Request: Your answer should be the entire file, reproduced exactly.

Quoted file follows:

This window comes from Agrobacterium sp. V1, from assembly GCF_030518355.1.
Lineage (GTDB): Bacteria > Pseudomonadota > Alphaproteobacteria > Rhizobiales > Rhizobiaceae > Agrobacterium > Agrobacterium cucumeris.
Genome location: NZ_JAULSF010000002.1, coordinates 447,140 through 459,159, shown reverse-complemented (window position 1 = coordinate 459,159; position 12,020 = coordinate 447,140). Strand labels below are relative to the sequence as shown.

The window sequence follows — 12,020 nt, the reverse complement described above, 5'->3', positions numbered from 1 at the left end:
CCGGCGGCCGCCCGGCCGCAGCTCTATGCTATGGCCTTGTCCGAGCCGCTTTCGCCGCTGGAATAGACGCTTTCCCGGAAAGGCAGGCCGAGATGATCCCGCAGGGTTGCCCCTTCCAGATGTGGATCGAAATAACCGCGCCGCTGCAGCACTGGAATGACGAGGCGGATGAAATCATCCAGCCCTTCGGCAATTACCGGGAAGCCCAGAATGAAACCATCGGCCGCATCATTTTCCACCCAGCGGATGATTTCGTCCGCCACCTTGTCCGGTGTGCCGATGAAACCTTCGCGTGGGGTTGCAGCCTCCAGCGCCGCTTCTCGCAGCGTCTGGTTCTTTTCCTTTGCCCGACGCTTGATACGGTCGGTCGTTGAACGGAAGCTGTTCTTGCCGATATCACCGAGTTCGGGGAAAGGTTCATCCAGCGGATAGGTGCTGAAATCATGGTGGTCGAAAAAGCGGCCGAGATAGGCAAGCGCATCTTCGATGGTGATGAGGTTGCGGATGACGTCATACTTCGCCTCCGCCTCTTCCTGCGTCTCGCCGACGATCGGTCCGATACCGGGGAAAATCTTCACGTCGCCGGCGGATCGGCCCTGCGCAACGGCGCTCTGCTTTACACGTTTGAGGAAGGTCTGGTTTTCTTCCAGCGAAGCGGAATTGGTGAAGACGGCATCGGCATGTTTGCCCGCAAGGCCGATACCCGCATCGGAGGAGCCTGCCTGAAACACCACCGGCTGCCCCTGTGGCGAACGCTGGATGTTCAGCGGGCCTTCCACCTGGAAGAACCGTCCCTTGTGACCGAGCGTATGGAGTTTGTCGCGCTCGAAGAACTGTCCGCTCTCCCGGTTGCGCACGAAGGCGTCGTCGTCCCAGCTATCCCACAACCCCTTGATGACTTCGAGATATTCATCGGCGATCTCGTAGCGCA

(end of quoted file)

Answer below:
This window comes from Agrobacterium sp. V1, from assembly GCF_030518355.1.
Lineage (GTDB): Bacteria > Pseudomonadota > Alphaproteobacteria > Rhizobiales > Rhizobiaceae > Agrobacterium > Agrobacterium cucumeris.
Genome location: NZ_JAULSF010000002.1, coordinates 447,140 through 459,159, shown reverse-complemented (window position 1 = coordinate 459,159; position 12,020 = coordinate 447,140). Strand labels below are relative to the sequence as shown.

The window sequence follows — 12,020 nt, the reverse complement described above, 5'->3', positions numbered from 1 at the left end:
CCGGCGGCCGCCCGGCCGCAGCTCTATGCTATGGCCTTGTCCGAGCCGCTTTCGCCGCTGGAATAGACGCTTTCCCGGAAAGGCAGGCCGAGATGATCCCGCAGGGTTGCCCCTTCCAGATGTGGATCGAAATAACCGCGCCGCTGCAGCACTGGAATGACGAGGCGGATGAAATCATCCAGCCCTTCGGCAATTACCGGGAAGCCCAGAATGAAACCATCGGCCGCATCATTTTCCACCCAGCGGATGATTTCGTCCGCCACCTTGTCCGGTGTGCCGATGAAACCTTCGCGTGGGGTTGCAGCCTCCAGCGCCGCTTCTCGCAGCGTCTGGTTCTTTTCCTTTGCCCGACGCTTGATACGGTCGGTCGTTGAACGGAAGCTGTTCTTGCCGATATCACCGAGTTCGGGGAAAGGTTCATCCAGCGGATAGGTGCTGAAATCATGGTGGTCGAAAAAGCGGCCGAGATAGGCAAGCGCATCTTCGATGGTGATGAGGTTGCGGATGACGTCATACTTCGCCTCCGCCTCTTCCTGCGTCTCGCCGACGATCGGTCCGATACCGGGGAAAATCTTCACGTCGCCGGCGGATCGGCCCTGCGCAACGGCGCTCTGCTTTACACGTTTGAGGAAGGTCTGGTTTTCTTCCAGCGAAGCGGAATTGGTGAAGACGGCATCGGCATGTTTGCCCGCAAGGCCGATACCCGCATCGGAGGAGCCTGCCTGAAACACCACCGGCTGCCCCTGTGGCGAACGCTGGATGTTCAGCGGGCCTTCCACCTGGAAGAACCGTCCCTTGTGACCGAGCGTATGGAGTTTGTCGCGCTCGAAGAACTGTCCGCTCTCCCGGTTGCGCACGAAGGCGTCGTCGTCCCAGCTATCCCACAACCCCTTGATGACTTCGAGATATTCATCGGCGATCTCGTAGCGCA